Laughter is a basic human trait. Babies that are born blind and deaf will still laugh. Researchers have also observed laughter in chimps and rats; since laughing doesn’t involve the vocal cords, it’s one of the most animal-like sounds that humans can make. Throughout history people have suggested that laughing makes you feel better. Recent research has shown that laughing does produce positive physical changes in your brain, but that’s not the only benefit. Laughter has an important social function too.
Studies show that laughing decreases the levels of cortisol and epinephrine in the bloodstream. These are increased when you’re stressed; it’s no surprise that laughter has the opposite effect to stress. But laughing can also increase your tolerance of pain and a good sense of humour has been related to improved immunity. There’s no guarantee that being able to laugh will improve your health and decrease your stress levels, but there’s good evidence that laughing affects your body in positive ways.
The benefits of laughter are greater than feeling less stressed after watching a comedy on Netflix. Laughter is a social activity. You are thirty times more likely to laugh when you’re with others than when you’re alone. If you’ve ever seen a stand-up comedian perform live, you’ll recognise this: you’re more likely to start laughing and to keep on laughing if you’re surrounded by people who are doing the same thing. Watch the same comedian doing the same routine on TV by yourself and you’ll laugh much less.
What makes people laugh? Psychologists have found that in normal day-to-day interactions, it’s not jokes or funny events. Most laughter occurs during ordinary conversations. There’s a theory that a laugh is a modified version of a baby’s cry. A baby will cry when they’re uncomfortable or frightened; crying is a response to a threat. Laughing is a way of saying, “This could be a threat, but I realise that it’s not.” So if a woman says to her friend, “You’re an idiot,” and they both laugh, it’s a way of communicating that they both know the insult isn’t a threat to their relationship.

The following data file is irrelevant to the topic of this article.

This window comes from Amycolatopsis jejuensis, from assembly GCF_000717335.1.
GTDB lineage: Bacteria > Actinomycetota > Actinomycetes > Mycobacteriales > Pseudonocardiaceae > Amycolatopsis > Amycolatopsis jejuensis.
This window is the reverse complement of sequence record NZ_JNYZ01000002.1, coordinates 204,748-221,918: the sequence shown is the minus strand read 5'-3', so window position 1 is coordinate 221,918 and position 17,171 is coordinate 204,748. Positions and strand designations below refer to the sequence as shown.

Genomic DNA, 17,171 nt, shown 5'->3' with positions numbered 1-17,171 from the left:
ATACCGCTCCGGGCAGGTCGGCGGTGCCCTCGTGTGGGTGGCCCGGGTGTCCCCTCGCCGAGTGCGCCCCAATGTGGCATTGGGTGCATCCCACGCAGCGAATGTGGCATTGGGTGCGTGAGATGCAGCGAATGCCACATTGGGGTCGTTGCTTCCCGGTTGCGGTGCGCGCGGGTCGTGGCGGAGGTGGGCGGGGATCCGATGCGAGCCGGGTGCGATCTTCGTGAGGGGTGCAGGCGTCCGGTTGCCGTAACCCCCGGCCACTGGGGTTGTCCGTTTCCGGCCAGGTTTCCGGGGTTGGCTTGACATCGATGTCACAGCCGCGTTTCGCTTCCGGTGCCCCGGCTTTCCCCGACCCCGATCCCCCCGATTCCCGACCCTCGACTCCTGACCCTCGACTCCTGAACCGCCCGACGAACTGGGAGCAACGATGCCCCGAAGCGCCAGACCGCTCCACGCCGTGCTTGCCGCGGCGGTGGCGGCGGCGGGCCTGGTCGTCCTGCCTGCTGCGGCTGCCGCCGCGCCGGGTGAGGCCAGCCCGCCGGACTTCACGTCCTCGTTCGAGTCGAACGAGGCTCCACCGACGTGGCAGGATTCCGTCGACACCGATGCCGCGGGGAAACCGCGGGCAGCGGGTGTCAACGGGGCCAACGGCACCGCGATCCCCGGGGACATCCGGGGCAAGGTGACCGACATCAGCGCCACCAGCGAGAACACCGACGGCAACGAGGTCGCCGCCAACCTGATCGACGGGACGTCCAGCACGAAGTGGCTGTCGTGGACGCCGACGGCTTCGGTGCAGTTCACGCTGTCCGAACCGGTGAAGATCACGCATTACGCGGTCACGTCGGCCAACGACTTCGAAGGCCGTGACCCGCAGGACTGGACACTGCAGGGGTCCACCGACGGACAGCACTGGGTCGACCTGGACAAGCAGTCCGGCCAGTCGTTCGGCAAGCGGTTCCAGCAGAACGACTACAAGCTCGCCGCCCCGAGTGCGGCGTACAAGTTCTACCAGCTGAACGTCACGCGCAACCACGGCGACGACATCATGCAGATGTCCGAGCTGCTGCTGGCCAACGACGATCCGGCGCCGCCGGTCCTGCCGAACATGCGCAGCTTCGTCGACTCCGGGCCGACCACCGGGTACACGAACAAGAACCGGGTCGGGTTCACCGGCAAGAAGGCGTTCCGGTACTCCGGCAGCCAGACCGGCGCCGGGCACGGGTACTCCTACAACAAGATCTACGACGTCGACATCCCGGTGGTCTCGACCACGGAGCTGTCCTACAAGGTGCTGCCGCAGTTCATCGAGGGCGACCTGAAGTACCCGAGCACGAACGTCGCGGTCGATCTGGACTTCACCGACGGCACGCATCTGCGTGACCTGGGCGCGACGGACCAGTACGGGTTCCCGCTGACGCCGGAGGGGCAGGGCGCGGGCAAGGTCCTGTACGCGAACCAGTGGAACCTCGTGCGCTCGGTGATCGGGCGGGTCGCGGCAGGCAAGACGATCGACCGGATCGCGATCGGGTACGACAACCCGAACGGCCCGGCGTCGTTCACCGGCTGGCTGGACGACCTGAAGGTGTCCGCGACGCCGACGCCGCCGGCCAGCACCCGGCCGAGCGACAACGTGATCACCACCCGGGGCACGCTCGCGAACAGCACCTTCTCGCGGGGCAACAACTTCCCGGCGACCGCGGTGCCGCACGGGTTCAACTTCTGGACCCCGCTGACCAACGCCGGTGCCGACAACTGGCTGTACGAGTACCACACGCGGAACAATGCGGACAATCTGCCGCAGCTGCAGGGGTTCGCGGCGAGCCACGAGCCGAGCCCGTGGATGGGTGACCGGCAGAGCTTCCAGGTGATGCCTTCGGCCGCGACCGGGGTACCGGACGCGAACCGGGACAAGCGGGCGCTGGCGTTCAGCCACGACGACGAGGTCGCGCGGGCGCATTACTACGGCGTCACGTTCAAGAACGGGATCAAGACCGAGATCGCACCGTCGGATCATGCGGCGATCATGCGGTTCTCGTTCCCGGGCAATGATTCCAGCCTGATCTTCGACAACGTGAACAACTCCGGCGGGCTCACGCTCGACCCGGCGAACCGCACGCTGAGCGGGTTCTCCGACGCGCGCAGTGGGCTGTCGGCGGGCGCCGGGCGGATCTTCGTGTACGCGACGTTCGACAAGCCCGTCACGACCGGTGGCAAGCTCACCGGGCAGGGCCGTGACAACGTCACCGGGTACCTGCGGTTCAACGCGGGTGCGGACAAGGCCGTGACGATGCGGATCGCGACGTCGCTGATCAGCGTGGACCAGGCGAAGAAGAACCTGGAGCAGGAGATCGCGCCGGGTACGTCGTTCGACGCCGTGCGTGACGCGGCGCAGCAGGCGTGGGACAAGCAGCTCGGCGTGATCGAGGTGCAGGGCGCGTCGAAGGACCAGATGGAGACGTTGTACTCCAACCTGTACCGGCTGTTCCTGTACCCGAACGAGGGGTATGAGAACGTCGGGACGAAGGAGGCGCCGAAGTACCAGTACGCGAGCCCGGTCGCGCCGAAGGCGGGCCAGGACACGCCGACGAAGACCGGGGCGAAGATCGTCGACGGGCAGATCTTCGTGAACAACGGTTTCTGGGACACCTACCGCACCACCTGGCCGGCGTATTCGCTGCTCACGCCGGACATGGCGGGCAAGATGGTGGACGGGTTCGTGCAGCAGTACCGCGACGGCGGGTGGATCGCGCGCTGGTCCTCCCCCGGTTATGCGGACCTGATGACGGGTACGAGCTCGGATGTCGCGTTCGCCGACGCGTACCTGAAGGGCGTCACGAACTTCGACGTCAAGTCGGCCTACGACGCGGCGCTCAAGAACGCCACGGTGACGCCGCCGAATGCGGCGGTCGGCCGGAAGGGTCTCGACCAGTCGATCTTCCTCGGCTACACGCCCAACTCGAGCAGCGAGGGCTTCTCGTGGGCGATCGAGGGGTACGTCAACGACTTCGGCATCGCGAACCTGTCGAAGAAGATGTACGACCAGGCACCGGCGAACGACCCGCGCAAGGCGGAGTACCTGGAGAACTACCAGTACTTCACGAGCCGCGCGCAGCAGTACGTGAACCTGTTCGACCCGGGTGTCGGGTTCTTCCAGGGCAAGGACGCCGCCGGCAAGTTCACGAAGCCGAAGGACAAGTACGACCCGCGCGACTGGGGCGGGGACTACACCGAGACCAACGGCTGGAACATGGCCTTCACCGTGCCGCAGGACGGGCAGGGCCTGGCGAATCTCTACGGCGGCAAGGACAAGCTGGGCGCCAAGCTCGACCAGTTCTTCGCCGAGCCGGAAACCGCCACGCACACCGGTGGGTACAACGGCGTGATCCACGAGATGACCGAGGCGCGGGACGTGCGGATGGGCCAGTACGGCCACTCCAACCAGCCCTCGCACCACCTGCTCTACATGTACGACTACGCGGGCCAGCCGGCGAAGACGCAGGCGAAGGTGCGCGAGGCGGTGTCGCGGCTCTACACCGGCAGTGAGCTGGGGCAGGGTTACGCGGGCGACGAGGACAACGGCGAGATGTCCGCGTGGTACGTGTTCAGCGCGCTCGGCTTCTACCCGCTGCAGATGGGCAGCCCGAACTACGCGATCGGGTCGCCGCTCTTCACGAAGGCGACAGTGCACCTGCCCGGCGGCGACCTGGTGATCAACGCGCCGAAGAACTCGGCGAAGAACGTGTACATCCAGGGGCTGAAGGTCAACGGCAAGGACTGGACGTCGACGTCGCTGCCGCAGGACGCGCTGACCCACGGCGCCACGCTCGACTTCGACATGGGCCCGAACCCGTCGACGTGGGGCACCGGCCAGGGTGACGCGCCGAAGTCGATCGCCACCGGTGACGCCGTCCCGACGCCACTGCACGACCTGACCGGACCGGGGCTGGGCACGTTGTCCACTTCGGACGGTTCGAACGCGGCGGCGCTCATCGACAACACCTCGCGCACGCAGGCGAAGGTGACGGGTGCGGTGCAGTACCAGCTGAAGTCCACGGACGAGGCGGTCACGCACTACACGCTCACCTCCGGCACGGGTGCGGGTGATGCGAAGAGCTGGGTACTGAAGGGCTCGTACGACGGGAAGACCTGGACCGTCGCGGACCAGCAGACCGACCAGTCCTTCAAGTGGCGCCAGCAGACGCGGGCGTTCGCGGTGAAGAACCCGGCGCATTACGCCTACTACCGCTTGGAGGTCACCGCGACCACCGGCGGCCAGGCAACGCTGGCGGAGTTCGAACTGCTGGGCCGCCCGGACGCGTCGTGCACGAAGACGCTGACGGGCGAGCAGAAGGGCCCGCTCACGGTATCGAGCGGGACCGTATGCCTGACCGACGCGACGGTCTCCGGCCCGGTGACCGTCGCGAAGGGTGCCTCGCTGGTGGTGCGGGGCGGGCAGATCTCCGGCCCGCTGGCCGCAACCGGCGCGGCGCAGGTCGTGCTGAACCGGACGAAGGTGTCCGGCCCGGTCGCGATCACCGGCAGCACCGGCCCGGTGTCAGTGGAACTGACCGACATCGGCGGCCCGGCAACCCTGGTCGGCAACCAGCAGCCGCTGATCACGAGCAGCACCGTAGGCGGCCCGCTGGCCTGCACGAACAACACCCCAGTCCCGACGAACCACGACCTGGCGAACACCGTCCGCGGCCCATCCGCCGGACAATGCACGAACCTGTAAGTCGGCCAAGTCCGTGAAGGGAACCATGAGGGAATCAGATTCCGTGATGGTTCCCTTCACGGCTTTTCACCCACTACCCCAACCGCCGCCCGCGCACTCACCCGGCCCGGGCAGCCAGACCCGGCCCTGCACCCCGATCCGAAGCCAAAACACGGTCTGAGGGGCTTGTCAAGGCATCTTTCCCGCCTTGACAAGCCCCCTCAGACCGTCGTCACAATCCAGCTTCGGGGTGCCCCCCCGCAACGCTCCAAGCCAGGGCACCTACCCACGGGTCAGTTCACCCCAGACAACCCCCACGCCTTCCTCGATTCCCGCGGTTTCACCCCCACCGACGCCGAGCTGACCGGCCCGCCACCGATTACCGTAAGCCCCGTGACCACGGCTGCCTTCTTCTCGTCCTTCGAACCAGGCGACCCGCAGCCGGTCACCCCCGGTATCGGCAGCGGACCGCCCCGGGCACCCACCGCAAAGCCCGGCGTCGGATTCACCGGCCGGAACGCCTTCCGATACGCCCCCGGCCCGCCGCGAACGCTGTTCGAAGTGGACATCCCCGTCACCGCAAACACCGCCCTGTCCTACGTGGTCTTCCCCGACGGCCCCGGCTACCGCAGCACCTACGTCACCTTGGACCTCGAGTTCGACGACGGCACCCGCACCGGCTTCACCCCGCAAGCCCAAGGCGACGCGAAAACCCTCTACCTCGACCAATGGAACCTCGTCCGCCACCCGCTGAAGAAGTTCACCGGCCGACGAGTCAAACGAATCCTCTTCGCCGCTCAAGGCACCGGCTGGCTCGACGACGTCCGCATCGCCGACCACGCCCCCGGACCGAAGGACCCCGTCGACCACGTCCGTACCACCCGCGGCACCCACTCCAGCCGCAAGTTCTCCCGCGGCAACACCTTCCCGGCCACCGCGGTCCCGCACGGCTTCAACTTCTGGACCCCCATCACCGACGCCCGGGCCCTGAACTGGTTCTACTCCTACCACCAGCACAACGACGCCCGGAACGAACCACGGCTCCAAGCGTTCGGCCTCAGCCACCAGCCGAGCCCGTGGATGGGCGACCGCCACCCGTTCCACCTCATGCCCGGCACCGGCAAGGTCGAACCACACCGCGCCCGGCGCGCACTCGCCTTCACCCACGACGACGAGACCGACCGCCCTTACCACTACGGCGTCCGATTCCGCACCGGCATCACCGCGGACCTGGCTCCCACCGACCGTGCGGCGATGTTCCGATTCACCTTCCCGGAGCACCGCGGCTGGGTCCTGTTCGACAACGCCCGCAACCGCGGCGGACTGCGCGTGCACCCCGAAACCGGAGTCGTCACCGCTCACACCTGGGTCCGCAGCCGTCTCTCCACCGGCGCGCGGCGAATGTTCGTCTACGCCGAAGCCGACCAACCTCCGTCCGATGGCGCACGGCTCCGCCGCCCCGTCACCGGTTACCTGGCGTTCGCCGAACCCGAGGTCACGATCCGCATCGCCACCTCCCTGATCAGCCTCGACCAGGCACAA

Laughing helps people to bond together. A group of people will often laugh at something that could be painful, such as someone falling over. The laughter not only serves as a way of saying, “This could be threat – it could happen to me – but it’s not because it happened to someone else,” it also helps all those who are laughing to feel that they have something in common. This is why people who are seen as humourless tend to be socially isolated. If you don’t join in with group laughter, you’re less likely to form strong social bonds. It’s also why people on posters and in ads are shown laughing: it makes you subconsciously identify with them.
What does this mean in practice? Firstly, if you want to have the health benefits of laughter, you’re more likely to get them if you’re with other people. If you’re feeling down, you might consider listening to a comedy podcast as a way of helping yourself feel better. There’s no reason that this won’t help, but you’re much less likely to laugh when you’re on your own, which means you’re much less likely to derive those immunity-boosting, stress-reducing benefits. Doing something enjoyable with other people, even if it’s not explicitly funny, is much more likely to get you laughing.
Secondly, laughter is about much more than physical health. Laughing with someone else increases your bond with them; laughter makes you feel part of a group. Going to a comedy club boosts your mood not only because you’re physically less stressed, but because you bonded with the rest of the audience in a shared experience. Laughter helps to meet your basic human need for connection with other people.
Laughter has proven physical effects on your body that are opposite to the effects of stress. Laughter also helps you to form and maintain social bonds with other people. Humans are social animals; you feel better when you’re part of a group. You can gain some benefits from laughing alone, but you’ll gain many more from laughing with others.